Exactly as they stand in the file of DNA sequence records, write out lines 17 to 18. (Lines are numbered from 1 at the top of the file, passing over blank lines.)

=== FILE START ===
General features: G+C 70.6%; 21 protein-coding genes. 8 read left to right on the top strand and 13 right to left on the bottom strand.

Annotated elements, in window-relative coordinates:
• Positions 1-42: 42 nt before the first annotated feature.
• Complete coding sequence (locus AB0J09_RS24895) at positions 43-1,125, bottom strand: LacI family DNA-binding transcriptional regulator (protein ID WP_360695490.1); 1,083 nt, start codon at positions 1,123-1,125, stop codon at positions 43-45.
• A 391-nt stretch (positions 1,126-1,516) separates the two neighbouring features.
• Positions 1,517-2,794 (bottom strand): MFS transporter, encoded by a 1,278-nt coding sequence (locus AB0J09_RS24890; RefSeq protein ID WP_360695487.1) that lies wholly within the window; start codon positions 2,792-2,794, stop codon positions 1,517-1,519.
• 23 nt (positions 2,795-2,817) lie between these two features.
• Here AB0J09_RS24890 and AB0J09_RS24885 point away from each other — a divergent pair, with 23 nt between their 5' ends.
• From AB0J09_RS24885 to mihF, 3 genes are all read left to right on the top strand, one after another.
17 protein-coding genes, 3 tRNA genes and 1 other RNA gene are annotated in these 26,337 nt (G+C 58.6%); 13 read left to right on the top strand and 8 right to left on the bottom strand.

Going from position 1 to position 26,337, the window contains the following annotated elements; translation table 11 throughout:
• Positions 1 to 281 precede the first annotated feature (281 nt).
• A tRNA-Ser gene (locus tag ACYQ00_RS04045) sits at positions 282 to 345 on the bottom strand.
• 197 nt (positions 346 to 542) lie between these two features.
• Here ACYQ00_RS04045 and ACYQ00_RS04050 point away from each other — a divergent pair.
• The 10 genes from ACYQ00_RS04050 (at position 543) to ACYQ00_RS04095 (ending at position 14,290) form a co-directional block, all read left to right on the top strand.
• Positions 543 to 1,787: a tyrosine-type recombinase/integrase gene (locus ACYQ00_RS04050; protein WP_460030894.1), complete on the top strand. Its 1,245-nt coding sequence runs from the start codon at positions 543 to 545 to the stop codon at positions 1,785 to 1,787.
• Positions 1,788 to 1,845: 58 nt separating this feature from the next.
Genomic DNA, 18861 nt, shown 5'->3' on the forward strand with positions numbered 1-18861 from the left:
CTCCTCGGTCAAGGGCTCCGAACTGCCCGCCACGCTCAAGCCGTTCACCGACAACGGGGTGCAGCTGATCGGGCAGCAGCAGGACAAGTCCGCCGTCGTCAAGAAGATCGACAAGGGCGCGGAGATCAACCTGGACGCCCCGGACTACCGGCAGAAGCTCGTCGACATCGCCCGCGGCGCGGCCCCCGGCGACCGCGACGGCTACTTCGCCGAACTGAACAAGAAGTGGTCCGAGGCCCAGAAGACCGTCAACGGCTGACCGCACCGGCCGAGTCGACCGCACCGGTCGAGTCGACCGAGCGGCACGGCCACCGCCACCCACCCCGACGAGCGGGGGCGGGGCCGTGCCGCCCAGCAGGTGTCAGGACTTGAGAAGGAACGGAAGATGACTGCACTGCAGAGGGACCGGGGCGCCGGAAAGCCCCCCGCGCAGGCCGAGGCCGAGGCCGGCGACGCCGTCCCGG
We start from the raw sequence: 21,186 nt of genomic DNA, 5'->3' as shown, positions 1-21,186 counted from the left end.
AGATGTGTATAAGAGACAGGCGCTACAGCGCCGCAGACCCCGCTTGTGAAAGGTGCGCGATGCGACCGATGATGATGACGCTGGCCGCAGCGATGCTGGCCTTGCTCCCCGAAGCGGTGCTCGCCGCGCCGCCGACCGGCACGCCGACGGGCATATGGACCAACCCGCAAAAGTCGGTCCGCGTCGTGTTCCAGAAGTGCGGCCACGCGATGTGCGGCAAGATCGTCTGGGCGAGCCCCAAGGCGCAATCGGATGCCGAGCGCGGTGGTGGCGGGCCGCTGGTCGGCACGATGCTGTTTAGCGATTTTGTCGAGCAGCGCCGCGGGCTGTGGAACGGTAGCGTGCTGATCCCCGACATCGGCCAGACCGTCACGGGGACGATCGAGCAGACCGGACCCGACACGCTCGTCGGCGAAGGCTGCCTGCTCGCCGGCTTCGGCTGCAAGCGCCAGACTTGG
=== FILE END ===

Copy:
• Positions 543 to 1,787: a tyrosine-type recombinase/integrase gene (locus ACYQ00_RS04050; protein WP_460030894.1), complete on the top strand. Its 1,245-nt coding sequence runs from the start codon at positions 543 to 545 to the stop codon at positions 1,785 to 1,787.
• Positions 1,788 to 1,845: 58 nt separating this feature from the next.